After the release of the HBO documentary Leaving Neverland, which chronicled Michael Jackson’s alleged abuse of young children, impassioned arguments have raged over whether or not to expunge his music from the pop canon.
At Monday’s VMAs, MTV quietly removed Jackson’s name from its Video Vanguard Award. Notably, the award this year went to Missy Elliott, who mentioned Michael Jackson by name and thanked Janet Jackson in her acceptance speech.
The gold-plated “Moonperson” is doled out as a lifetime achievement award, for artists who’ve changed the game blending music and film. MTV doesn’t present it every year, but the first Video Vanguard Award was bestowed on David Bowie, The Beatles, and Richard Lester in 1984. Jackson won it in 1988. MTV renamed the award to honor him in 1991, presenting it to Bon Jovi and Wayne Isham. The next year, 1992, it went to Guns ‘N Roses, and frontman Axl Rose closed his acceptance speech with, "Oh yeah, this has nothing to do with Michael Jackson. Thank you."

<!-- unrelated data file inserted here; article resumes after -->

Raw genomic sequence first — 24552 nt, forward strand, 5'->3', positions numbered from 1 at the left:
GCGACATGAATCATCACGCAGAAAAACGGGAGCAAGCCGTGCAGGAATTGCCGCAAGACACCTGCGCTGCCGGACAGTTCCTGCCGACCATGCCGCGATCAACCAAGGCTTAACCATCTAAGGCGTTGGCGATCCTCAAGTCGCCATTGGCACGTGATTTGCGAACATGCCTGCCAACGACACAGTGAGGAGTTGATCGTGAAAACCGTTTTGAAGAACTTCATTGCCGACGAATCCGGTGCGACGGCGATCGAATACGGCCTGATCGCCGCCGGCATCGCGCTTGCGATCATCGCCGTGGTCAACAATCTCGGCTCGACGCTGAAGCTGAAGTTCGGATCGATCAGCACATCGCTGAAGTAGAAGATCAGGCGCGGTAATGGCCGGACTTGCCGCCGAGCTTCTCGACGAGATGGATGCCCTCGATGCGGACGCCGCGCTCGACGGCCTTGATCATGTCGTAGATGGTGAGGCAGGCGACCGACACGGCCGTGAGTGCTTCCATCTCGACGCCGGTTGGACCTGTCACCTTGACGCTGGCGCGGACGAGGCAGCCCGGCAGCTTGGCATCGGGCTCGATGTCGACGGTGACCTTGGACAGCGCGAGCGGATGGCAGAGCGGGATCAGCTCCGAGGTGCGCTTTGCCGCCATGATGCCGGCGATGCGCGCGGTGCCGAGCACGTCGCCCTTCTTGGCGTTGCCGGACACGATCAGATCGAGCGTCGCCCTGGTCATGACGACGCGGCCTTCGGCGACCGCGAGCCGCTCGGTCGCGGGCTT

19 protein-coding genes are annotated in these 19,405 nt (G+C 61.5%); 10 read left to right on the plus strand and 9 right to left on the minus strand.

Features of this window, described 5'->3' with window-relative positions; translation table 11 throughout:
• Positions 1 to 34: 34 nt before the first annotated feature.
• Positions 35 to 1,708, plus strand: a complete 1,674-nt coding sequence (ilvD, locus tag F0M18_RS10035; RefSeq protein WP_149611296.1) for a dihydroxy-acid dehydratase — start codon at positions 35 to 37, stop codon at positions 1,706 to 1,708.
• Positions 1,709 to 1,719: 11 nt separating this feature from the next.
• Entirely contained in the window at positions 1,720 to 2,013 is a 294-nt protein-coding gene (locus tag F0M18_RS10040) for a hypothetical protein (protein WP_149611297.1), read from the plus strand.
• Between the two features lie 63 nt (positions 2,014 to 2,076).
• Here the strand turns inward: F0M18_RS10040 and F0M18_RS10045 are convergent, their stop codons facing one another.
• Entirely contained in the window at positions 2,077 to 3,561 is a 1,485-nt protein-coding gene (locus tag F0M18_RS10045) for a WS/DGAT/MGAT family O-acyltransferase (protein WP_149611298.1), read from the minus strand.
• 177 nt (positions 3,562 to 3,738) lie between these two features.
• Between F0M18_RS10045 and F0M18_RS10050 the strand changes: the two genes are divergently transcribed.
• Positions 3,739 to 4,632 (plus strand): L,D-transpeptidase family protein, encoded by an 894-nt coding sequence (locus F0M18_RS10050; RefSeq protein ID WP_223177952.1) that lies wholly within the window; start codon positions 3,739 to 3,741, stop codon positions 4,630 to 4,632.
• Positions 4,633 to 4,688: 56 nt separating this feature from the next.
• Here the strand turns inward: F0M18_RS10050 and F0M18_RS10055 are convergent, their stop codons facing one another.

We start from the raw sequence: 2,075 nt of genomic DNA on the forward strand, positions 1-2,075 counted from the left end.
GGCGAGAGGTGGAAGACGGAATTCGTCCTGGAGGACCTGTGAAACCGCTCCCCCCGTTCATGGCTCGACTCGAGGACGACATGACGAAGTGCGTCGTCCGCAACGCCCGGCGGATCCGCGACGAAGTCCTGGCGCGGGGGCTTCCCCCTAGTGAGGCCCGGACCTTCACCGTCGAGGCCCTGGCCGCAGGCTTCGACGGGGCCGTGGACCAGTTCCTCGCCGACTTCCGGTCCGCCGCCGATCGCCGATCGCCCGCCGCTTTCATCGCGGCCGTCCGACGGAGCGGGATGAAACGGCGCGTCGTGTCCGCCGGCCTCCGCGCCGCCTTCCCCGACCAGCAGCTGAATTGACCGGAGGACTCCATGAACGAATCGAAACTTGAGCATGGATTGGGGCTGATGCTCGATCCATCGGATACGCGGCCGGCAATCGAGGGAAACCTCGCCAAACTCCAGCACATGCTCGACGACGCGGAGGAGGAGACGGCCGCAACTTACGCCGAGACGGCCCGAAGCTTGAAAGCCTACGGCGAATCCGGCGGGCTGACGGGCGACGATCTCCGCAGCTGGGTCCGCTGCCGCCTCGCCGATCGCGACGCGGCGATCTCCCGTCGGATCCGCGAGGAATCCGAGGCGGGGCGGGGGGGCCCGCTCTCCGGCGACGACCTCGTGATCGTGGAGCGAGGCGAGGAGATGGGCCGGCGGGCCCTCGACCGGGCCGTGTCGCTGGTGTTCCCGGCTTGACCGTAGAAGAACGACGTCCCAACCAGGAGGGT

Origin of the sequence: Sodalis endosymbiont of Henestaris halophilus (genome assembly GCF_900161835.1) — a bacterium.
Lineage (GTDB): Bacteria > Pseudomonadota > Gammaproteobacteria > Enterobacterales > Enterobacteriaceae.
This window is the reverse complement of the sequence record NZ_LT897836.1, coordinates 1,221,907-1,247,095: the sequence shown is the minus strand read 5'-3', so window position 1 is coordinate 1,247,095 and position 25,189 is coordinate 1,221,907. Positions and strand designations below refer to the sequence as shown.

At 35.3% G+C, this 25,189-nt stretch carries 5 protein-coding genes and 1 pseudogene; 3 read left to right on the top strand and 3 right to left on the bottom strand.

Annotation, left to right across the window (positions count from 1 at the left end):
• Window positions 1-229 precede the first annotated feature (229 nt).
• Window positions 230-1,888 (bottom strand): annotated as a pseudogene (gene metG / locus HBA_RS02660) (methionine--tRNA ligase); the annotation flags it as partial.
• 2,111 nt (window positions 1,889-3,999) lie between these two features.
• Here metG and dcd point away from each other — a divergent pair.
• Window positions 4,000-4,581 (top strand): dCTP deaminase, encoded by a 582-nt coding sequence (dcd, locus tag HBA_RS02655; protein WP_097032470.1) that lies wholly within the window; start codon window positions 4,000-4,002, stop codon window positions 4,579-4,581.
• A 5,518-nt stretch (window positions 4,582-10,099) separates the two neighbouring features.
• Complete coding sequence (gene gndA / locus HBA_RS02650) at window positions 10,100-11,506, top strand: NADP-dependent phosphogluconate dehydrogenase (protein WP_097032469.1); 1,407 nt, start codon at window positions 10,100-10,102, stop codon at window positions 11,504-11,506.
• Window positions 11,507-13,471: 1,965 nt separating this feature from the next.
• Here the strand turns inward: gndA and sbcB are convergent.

Twenty-eight years later, with Jackson’s reputation in question, MTV erased the King of Pop from its awards ceremony. PageSix first reported the network was mulling over severing ties. “There’s a lot of heated discussion at the network about how to handle the Michael Jackson Video Vanguard Award this year, and it’s getting ugly,” a source told reporter Carlos Greer. “There’s talk about if they should change the name, or get rid of it altogether. [There’s also talk] about who would present it and who would accept it. It’s a mess.”
Missy Elliott was a thoughtful choice for MTV, in the end. She’s an artist who has continued to evolve. She’s a creative genius with her own unique voice. Though she gave a nod to the past in her acceptance speech, she’s the perfect Video Vanguard to show us a new way forward.
Here’s an idea for MTV: just rename it to the Missy Elliott Exclusive Video Vanguard Award.